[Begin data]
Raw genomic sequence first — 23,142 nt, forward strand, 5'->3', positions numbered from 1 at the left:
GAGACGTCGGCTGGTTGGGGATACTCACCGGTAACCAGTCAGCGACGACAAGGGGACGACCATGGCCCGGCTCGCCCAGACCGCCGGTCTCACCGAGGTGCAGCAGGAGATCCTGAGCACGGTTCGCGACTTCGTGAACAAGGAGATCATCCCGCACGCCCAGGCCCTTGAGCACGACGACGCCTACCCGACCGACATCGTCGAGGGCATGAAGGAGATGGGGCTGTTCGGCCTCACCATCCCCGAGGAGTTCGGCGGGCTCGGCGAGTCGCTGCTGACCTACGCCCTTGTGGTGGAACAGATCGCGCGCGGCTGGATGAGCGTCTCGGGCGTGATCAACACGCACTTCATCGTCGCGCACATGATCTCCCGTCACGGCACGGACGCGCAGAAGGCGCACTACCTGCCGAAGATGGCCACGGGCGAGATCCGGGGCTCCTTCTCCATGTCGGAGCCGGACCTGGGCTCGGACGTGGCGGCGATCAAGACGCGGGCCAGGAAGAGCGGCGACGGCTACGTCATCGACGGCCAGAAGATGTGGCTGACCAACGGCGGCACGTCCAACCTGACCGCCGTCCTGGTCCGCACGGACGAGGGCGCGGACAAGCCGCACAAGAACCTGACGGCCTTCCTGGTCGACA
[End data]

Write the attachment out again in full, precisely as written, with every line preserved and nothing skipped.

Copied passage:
Raw genomic sequence first — 23,142 nt, forward strand, 5'->3', positions numbered from 1 at the left:
GAGACGTCGGCTGGTTGGGGATACTCACCGGTAACCAGTCAGCGACGACAAGGGGACGACCATGGCCCGGCTCGCCCAGACCGCCGGTCTCACCGAGGTGCAGCAGGAGATCCTGAGCACGGTTCGCGACTTCGTGAACAAGGAGATCATCCCGCACGCCCAGGCCCTTGAGCACGACGACGCCTACCCGACCGACATCGTCGAGGGCATGAAGGAGATGGGGCTGTTCGGCCTCACCATCCCCGAGGAGTTCGGCGGGCTCGGCGAGTCGCTGCTGACCTACGCCCTTGTGGTGGAACAGATCGCGCGCGGCTGGATGAGCGTCTCGGGCGTGATCAACACGCACTTCATCGTCGCGCACATGATCTCCCGTCACGGCACGGACGCGCAGAAGGCGCACTACCTGCCGAAGATGGCCACGGGCGAGATCCGGGGCTCCTTCTCCATGTCGGAGCCGGACCTGGGCTCGGACGTGGCGGCGATCAAGACGCGGGCCAGGAAGAGCGGCGACGGCTACGTCATCGACGGCCAGAAGATGTGGCTGACCAACGGCGGCACGTCCAACCTGACCGCCGTCCTGGTCCGCACGGACGAGGGCGCGGACAAGCCGCACAAGAACCTGACGGCCTTCCTGGTCGACA